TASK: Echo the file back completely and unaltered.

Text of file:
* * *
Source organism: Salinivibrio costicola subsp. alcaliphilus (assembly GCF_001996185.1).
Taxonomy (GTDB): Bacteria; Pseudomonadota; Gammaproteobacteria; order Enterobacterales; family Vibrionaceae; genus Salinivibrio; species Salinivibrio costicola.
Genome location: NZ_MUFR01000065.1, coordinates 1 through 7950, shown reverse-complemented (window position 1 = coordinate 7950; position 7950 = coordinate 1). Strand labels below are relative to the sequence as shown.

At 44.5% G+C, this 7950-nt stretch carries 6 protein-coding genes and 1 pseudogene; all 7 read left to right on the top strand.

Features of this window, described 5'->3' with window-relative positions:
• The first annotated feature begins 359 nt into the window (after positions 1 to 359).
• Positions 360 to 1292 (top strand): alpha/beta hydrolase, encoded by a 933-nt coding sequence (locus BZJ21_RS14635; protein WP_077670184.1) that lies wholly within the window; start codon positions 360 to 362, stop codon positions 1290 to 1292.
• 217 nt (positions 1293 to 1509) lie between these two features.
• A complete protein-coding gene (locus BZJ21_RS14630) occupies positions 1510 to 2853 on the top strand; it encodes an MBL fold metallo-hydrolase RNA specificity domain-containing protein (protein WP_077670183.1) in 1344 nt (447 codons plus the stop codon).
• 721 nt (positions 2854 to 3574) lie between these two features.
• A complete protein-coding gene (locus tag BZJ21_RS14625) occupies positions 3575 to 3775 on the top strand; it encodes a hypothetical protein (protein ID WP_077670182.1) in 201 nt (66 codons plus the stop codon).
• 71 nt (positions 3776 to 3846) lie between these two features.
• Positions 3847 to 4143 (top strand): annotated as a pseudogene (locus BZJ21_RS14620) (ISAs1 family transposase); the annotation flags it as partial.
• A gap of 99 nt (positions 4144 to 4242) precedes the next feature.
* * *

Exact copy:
Source organism: Salinivibrio costicola subsp. alcaliphilus (assembly GCF_001996185.1).
Taxonomy (GTDB): Bacteria; Pseudomonadota; Gammaproteobacteria; order Enterobacterales; family Vibrionaceae; genus Salinivibrio; species Salinivibrio costicola.
Genome location: NZ_MUFR01000065.1, coordinates 1 through 7950, shown reverse-complemented (window position 1 = coordinate 7950; position 7950 = coordinate 1). Strand labels below are relative to the sequence as shown.

At 44.5% G+C, this 7950-nt stretch carries 6 protein-coding genes and 1 pseudogene; all 7 read left to right on the top strand.

Features of this window, described 5'->3' with window-relative positions:
• The first annotated feature begins 359 nt into the window (after positions 1 to 359).
• Positions 360 to 1292 (top strand): alpha/beta hydrolase, encoded by a 933-nt coding sequence (locus BZJ21_RS14635; protein WP_077670184.1) that lies wholly within the window; start codon positions 360 to 362, stop codon positions 1290 to 1292.
• 217 nt (positions 1293 to 1509) lie between these two features.
• A complete protein-coding gene (locus BZJ21_RS14630) occupies positions 1510 to 2853 on the top strand; it encodes an MBL fold metallo-hydrolase RNA specificity domain-containing protein (protein WP_077670183.1) in 1344 nt (447 codons plus the stop codon).
• 721 nt (positions 2854 to 3574) lie between these two features.
• A complete protein-coding gene (locus tag BZJ21_RS14625) occupies positions 3575 to 3775 on the top strand; it encodes a hypothetical protein (protein ID WP_077670182.1) in 201 nt (66 codons plus the stop codon).
• 71 nt (positions 3776 to 3846) lie between these two features.
• Positions 3847 to 4143 (top strand): annotated as a pseudogene (locus BZJ21_RS14620) (ISAs1 family transposase); the annotation flags it as partial.
• A gap of 99 nt (positions 4144 to 4242) precedes the next feature.